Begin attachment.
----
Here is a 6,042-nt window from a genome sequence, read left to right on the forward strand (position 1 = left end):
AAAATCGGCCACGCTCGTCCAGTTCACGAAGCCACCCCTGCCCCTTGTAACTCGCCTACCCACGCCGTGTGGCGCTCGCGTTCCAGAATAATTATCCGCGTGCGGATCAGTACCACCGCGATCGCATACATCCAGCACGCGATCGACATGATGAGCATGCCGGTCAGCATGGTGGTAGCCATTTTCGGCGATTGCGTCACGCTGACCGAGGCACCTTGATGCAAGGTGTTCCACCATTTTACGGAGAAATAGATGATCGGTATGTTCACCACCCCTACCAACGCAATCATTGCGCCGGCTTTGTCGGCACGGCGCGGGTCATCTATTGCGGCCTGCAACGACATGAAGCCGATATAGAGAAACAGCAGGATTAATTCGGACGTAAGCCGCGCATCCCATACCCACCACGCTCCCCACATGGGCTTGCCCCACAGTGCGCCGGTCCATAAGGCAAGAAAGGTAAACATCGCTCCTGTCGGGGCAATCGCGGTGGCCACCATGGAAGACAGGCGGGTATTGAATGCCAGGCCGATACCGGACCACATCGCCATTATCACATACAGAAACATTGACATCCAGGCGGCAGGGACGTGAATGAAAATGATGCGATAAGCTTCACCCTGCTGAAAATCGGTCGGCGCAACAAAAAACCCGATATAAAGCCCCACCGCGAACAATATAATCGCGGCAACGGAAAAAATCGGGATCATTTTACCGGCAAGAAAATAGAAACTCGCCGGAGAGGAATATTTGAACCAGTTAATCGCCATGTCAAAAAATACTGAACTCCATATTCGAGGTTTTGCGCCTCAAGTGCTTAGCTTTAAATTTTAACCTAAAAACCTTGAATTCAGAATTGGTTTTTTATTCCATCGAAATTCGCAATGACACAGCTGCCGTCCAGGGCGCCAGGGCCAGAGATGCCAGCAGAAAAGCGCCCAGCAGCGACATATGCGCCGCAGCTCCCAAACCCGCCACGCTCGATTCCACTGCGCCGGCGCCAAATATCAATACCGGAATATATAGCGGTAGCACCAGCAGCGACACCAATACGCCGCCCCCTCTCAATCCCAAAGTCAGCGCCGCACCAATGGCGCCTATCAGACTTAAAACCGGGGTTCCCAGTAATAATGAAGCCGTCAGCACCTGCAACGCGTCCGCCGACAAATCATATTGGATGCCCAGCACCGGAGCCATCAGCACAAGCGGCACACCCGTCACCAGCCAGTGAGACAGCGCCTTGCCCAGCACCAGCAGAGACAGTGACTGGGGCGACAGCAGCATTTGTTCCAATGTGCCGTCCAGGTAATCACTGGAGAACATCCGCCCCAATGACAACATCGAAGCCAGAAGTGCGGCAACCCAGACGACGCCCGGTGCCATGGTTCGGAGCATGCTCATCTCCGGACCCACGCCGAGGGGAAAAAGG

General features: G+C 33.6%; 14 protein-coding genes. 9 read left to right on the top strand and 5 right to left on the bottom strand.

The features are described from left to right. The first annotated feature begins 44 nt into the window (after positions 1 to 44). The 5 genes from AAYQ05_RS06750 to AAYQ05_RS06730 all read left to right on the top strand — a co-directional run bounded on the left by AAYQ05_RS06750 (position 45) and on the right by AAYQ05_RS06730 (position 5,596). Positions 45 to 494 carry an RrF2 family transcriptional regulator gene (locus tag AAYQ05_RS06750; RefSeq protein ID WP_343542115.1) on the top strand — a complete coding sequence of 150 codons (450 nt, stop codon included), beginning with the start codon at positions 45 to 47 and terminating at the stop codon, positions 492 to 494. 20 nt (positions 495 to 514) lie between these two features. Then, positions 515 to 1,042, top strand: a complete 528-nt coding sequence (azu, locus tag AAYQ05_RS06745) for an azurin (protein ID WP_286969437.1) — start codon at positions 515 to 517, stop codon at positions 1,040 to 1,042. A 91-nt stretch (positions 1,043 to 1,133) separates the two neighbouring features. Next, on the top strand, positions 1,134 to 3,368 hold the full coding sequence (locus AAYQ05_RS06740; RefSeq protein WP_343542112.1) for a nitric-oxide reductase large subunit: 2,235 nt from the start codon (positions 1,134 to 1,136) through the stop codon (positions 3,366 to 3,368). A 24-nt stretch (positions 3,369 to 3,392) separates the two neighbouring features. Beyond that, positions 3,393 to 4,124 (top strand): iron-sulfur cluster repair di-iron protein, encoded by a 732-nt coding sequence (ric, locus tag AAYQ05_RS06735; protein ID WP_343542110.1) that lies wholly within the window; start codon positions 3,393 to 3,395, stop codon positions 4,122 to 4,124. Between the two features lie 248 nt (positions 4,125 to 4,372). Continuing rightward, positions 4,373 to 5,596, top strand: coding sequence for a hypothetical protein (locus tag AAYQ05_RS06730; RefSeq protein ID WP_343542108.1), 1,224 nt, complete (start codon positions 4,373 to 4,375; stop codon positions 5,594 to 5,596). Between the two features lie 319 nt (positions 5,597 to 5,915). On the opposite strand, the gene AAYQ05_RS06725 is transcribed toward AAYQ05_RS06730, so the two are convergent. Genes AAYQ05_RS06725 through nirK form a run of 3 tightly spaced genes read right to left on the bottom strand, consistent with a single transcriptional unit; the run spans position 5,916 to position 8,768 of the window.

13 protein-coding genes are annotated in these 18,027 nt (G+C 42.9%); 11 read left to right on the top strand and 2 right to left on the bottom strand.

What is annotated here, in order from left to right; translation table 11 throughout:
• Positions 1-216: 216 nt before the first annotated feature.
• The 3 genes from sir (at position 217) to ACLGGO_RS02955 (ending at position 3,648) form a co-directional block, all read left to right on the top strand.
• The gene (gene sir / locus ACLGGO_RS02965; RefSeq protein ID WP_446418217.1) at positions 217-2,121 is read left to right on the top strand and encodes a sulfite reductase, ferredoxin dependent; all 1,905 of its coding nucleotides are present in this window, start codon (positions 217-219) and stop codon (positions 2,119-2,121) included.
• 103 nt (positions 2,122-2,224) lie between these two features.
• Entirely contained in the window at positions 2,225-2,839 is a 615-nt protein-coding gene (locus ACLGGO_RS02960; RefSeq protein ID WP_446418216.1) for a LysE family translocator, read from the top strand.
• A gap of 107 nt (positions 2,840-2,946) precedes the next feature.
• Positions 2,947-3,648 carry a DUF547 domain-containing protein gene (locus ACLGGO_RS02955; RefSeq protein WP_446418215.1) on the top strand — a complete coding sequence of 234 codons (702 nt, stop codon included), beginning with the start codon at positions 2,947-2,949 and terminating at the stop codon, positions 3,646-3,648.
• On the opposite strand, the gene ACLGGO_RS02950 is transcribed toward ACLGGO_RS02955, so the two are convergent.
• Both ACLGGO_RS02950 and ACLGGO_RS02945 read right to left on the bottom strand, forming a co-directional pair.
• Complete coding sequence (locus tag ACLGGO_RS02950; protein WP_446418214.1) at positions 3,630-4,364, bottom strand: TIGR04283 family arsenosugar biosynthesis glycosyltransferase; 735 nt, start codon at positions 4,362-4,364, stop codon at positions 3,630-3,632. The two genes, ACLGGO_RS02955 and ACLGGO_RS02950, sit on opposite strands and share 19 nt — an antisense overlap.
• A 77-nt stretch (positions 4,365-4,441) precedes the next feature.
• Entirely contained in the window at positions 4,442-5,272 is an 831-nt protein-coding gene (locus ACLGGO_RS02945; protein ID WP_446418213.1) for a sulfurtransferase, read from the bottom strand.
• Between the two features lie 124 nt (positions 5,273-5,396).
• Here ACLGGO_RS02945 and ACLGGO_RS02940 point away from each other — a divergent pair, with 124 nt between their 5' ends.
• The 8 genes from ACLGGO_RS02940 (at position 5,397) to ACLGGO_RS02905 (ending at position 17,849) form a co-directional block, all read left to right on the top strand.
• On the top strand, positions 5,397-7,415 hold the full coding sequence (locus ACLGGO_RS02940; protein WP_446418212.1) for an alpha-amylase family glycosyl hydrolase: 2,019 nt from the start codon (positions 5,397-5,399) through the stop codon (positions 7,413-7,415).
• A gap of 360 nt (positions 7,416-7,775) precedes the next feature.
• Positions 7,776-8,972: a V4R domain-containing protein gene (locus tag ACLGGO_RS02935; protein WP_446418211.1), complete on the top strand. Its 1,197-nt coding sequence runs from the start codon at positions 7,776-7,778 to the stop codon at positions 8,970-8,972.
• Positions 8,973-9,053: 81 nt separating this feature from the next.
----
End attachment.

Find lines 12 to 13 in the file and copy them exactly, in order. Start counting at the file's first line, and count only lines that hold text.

• A gap of 107 nt (positions 2,840-2,946) precedes the next feature.
• Positions 2,947-3,648 carry a DUF547 domain-containing protein gene (locus ACLGGO_RS02955; RefSeq protein WP_446418215.1) on the top strand — a complete coding sequence of 234 codons (702 nt, stop codon included), beginning with the start codon at positions 2,947-2,949 and terminating at the stop codon, positions 3,646-3,648.